One of the treasured purchases I brought back from my afternoon of shopping for kitchenware at E Dehillerin and Mora in Paris this summer was a little madeleine pan. With just 6 molds, it met my requirements for pack-ability. I've never made madeleines, but I knew there were several madeleine recipes that would be coming up in Dorie Greenspan's book, Baking From My Home to Yours, and I wanted to meet the challenge with this pan!
The Tuesdays With Dorie group made traditional madeleines nearly 3 years ago; this week it was time for Fluff-Filled Chocolate Madeleines, Dorie's French-inspired approximation of a beloved American classic, the chocolate snack cake.
- Margot of the blog Effort To Deliciousness chose this week's recipe. Her blog is always a fabulous read because of the ingenious way that Margot rates the recipes that she makes, with an effort-to-deliciousness ratio, thus giving a ready answer to the age-old question, "is it worth the bother to make this?" Margo's madeleines are adorable, and you can find the recipe and step-by-step photos if you click over to her madeleine post.
- I used Double-Dutch Dark Cocoa powder from King Arthur Flour.
- I made half a recipe, and there ended up being just a bit too much batter for my molds. When I was filling them it was hard to tell because my chilled batter was pretty much solid - like cookie dough. I had to scoop it into the molds. Luckily the molds did not overflow terribly as the madeleines baked, but they turned out a bit too large and a little odd in shape. There were pock marks from where bits of butter had melted as the batter baked. But regardless of their flaws my madeleines came out with lovely ridges!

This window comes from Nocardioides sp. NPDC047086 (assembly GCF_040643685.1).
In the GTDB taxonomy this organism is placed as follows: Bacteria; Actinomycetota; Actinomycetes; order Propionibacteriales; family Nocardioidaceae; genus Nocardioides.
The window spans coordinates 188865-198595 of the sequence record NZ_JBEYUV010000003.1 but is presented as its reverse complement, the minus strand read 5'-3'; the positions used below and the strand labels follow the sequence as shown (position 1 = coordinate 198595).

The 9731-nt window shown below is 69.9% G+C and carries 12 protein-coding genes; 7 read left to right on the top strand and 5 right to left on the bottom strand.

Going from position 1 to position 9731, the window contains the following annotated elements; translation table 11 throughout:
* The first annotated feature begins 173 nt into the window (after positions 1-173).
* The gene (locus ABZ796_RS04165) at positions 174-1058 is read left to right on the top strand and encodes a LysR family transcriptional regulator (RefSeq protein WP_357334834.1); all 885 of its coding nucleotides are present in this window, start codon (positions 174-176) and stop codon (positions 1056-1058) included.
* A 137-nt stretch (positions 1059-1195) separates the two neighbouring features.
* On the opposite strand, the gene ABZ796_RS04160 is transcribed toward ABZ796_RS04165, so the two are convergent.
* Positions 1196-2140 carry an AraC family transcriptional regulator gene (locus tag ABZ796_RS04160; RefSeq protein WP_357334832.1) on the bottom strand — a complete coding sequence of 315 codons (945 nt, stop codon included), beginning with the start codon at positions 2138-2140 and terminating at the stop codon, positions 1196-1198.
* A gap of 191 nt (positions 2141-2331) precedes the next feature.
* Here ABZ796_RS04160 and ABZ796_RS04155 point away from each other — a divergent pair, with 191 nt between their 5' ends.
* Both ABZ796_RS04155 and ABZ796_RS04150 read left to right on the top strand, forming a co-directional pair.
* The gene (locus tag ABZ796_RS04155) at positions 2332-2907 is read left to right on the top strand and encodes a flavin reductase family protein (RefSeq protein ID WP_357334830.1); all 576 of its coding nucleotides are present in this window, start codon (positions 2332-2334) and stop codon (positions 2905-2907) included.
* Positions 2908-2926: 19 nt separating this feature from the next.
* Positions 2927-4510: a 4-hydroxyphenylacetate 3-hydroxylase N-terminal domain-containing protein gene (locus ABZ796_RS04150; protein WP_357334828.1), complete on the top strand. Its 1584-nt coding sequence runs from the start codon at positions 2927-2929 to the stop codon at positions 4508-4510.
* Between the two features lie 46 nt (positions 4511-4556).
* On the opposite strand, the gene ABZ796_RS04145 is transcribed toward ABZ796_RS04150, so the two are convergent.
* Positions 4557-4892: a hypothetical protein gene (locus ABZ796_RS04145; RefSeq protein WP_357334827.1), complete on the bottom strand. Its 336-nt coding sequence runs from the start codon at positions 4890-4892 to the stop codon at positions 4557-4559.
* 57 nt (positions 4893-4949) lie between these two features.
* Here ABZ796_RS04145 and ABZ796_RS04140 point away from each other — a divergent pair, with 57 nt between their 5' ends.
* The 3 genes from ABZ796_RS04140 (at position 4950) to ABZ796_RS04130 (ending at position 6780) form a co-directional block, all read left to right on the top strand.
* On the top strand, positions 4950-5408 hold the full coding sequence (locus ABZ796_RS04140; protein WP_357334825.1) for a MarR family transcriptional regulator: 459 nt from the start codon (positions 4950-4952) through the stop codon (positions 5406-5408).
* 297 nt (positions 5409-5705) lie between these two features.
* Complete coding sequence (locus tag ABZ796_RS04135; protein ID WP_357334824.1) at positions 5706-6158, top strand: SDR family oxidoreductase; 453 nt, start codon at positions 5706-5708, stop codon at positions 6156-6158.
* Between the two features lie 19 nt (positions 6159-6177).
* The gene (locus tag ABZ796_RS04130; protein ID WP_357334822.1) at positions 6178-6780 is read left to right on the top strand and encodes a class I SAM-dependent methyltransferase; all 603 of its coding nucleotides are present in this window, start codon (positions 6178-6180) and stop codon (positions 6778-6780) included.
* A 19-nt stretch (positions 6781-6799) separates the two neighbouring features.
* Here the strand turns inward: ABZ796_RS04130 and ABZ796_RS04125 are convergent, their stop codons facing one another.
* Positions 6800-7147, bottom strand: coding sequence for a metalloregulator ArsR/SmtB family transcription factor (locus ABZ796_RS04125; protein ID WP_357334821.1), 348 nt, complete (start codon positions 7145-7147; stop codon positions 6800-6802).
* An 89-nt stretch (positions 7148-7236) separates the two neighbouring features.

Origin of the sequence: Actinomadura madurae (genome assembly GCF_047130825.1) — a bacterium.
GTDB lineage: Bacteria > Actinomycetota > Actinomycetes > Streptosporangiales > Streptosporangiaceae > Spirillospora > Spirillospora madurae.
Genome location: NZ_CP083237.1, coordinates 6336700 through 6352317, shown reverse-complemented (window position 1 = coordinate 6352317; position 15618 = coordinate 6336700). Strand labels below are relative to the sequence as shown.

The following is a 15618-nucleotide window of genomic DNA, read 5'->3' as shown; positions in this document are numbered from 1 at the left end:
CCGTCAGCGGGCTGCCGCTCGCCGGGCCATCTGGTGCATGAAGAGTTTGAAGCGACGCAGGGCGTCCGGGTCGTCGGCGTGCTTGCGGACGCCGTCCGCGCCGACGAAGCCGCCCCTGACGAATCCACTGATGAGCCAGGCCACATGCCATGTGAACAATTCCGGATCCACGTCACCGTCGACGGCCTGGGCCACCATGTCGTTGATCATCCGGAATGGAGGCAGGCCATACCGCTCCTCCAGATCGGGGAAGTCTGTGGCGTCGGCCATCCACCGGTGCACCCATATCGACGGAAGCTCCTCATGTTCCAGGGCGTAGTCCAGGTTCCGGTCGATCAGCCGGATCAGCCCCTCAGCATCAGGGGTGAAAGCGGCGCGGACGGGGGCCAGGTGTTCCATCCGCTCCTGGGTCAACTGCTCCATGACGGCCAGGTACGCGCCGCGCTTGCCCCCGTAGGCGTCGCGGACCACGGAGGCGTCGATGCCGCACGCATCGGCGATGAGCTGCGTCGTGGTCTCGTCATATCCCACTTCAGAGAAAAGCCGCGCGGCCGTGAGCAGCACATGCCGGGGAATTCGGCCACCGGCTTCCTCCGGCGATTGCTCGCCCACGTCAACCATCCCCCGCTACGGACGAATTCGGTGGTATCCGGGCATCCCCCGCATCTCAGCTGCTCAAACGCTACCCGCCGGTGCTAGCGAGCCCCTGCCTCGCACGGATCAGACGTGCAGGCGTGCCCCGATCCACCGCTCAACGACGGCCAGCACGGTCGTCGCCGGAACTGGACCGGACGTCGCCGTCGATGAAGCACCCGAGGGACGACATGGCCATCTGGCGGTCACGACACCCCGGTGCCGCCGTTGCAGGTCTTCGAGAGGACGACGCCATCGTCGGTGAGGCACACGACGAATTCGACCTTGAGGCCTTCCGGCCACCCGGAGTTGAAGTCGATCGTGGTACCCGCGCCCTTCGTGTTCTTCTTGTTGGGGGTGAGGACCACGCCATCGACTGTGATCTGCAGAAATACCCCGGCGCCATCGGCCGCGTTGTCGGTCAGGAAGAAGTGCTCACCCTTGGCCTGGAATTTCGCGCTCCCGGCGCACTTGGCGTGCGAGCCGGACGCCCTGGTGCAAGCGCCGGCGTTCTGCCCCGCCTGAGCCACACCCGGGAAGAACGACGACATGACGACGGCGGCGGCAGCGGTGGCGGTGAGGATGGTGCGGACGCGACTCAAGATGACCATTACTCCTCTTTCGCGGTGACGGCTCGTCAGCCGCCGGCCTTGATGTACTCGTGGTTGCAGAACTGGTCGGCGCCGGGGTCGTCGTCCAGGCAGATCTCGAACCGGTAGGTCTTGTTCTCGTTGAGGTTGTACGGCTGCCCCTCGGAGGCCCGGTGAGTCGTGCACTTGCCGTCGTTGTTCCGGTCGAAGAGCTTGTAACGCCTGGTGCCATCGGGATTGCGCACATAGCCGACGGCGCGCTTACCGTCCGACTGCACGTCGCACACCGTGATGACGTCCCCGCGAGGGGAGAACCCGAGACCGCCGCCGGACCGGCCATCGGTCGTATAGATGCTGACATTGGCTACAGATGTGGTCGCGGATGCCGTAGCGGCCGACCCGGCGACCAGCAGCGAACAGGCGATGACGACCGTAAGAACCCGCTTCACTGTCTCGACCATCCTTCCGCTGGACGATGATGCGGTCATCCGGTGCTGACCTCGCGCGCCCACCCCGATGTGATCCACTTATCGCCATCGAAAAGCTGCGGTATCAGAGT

- In spite of the fact that for many of my grade-school years I subsisted on fluffernutter sandwiches, or maybe because of it, I couldn't get behind the marshmallow fluff filling. If someone had handed me the requisite number of tablespoons and I didn't have to buy an entire jar, or better yet, if that same someone also offered to pipe it into the madeleines, that would have been fine. But that person did not appear in my kitchen, and so my madeleines didn't get filled.
- There was some extra Dorie ganache in the freezer, so that's what I used for dipping my madeleines.
the verdict:My madeleines were not exactly light and tender; they had a sturdy, somewhat dense crumb. They tasted like little devil's food cakes, especially with the ganache icing. Although we enjoyed the madeleines well enough, there are too many other chocolate recipes I prefer so this isn't a recipe that I'm likely to repeat. Now that I've used my new madeleine pan, however, I'm excited to try making traditional madeleines!